Metro Vancouver’s office vacancy has dropped to the lowest in North America, but gross office rents for the region remain among the most affordable, according to figures released by Jones Lang LaSalle (JLL).
At 8.1 per cent, Metro Vancouver’s office vacancy, including suburban markets, is the lowest on the continent, below that of New York at 8.5 per cent, Toronto (8.6) and San Francisco (9.1), according to a presentation at the Vancouver Real Estate Forum by JLL’s senior vice-president in Vancouver, Mark Trepp.
“Despite the fact that Metro Vancouver has one of the lowest vacancy rates, we’re still the third-most affordable in North America, which would suggest that perhaps we’ve got some runway in terms of rental-rate appreciation,” Trepp said while leading a panel discussion on the office market.
Trepp and his fellow panelists agreed that even with up to 1.5 million square feet of new office space potentially delivered to market in the next three to five years, the Vancouver market would remain “in balance”, peaking at no higher than 14 per cent vacancy when the new supply arrives.
By 2022, the downtown office vacancy rate will arrive at a number somewhere between nine and 14 per cent, Trepp predicted.
Vancouver is a “landlord’s market”
“Even in the worst-case scenario, the vacancy rate peaks at 14 per cent, which is a tenants’ market,” he said. “It’s not blood in the streets.”
Trepp said JLL considers any market with a vacancy rate of eight per cent or lower a landlord’s market, and in the downtown the most recent vacancy rate is 6.5 per cent, though that is likely under five per cent due to space lease but yet-to-be occupied.
“We are decidedly in a landlord’s market,” he said. “Obviously we’re doing something here right in terms of driving employment to our country.”
Trepp said JLL believes there are 12 buildings with office components that will likely get delivered to market within the next five years. There are currently seven buildings under construction in Vancouver for a total of 1.35 million square feet, which equates to roughly five per cent of the region’s total office inventory.
Among the new projects are:
– GWL Realty Advisors (GWLRA) and Healthcare of Ontario Pension Plan (HOOPP)’s 33-storey, 375,000-square-foot Vancouver Centre II tower at 753 Seymour;
– Bosa‘s 30-storey, 348,000-square-foot tower at 320 Granville;
– and Westbank‘s mixed-use Vancouver House tower at 1480 Howe Street, which will include about 71,000 square feet of office space.
Amazon announces new major project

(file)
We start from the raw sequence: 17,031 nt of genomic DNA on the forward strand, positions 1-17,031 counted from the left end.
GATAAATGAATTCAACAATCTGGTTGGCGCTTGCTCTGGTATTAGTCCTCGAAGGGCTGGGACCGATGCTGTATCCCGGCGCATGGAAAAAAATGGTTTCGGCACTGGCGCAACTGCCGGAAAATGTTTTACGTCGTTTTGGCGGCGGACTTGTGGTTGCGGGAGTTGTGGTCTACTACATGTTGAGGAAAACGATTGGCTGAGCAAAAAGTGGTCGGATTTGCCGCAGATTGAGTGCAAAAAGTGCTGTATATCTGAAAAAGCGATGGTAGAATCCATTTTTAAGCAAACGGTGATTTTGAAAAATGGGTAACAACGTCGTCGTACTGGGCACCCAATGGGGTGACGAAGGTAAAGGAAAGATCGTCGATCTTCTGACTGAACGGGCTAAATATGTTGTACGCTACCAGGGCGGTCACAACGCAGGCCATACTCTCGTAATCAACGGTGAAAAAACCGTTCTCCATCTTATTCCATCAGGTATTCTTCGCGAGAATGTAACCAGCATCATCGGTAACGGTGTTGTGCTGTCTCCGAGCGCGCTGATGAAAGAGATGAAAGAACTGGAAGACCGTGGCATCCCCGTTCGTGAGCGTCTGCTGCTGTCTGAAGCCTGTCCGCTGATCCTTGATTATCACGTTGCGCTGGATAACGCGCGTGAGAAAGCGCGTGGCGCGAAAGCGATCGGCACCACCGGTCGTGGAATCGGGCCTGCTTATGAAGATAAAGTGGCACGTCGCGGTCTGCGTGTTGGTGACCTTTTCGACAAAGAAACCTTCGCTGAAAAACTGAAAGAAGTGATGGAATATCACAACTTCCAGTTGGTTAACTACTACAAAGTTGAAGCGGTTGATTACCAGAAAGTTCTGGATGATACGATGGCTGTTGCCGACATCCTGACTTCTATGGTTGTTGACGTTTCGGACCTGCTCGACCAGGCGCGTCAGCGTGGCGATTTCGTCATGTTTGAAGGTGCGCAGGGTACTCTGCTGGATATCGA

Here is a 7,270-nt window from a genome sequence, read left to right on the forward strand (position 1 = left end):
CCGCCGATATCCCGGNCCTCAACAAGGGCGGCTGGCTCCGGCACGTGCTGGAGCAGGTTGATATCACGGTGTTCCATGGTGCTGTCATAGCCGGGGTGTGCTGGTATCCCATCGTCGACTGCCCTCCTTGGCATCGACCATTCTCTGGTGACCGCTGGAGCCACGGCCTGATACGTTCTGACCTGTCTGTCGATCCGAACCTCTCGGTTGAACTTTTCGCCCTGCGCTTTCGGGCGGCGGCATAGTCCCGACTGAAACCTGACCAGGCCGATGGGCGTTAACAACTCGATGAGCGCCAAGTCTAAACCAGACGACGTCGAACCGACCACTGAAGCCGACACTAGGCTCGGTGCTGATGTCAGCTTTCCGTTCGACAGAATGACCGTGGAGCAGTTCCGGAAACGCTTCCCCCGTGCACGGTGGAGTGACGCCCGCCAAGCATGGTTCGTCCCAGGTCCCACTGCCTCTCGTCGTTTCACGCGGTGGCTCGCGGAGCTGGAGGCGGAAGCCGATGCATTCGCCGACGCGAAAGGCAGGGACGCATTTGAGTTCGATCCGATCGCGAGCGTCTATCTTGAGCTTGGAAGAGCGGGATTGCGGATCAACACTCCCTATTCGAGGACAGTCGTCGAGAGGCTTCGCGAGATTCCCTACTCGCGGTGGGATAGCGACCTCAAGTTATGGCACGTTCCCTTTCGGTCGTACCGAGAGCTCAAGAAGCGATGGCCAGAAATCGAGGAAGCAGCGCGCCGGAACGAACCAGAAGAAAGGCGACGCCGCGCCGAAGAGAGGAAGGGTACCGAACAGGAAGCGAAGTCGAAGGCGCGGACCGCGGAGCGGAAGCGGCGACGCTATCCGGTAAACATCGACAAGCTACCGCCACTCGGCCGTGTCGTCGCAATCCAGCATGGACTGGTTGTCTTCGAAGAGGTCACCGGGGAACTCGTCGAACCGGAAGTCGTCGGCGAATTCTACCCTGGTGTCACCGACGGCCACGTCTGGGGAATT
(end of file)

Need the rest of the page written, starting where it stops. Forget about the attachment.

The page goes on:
Just this week, Amazon and QuadReal Property Group announced the former Canada Post building on Georgia Street will be converted into a 1.6 million-square-foot two-tower building. It will house 3,000 new Amazon staff and 4,000 other workers at the British Columbia Investment Management Corporation (BCI)-owned former mail centre.
QuadReal Property Group will manage “The Post” for BCI.
For GWLRA, the timing for the Vancouver Centre II Tower made sense as it will get out ahead of the next wave of projects, said panelist Rob Kavanagh, the company’s vice-president of asset management.
“We’re very confident obviously in the Vancouver market,” he told the audience.
He said the tower, which has now broken ground, replaced an aging parking building and will increase the density around the Vancouver City Centre SkyTrain-Canada Line hub.
“That was a good utilization of a legacy asset,” he said.
Kavanagh said company data predicts local job growth would reduce the vacancy rate to about 4.8 per cent by 2021.
“We’re there today,” he said. “Just with the level of absorption that we’ve seen over the last 12 months, and even over the last quarter.”
New jobs expected to fill new buildings
He said the Conference Board of Canada expects about 20,000 new jobs to be added to Metro Vancouver each year, which would require an extra three million square feet of workspace in the region.
“There’s going to be a strong demand for these new projects once this next development cycle ends,” he said.
He said he expects all of the next wave of planned office projects in Vancouver will eventually get built.
“It’s an issue of when, not if,” he said. “Some of those sites are still in a rezoning stage and that’s one of the things about Vancouver — just the time it takes to actually get a property fully entitled and then built. It’ s a very protracted process.
“It’s probably 2024-plus for some of these buildings,” he said. “I’m thinking they will all get built.”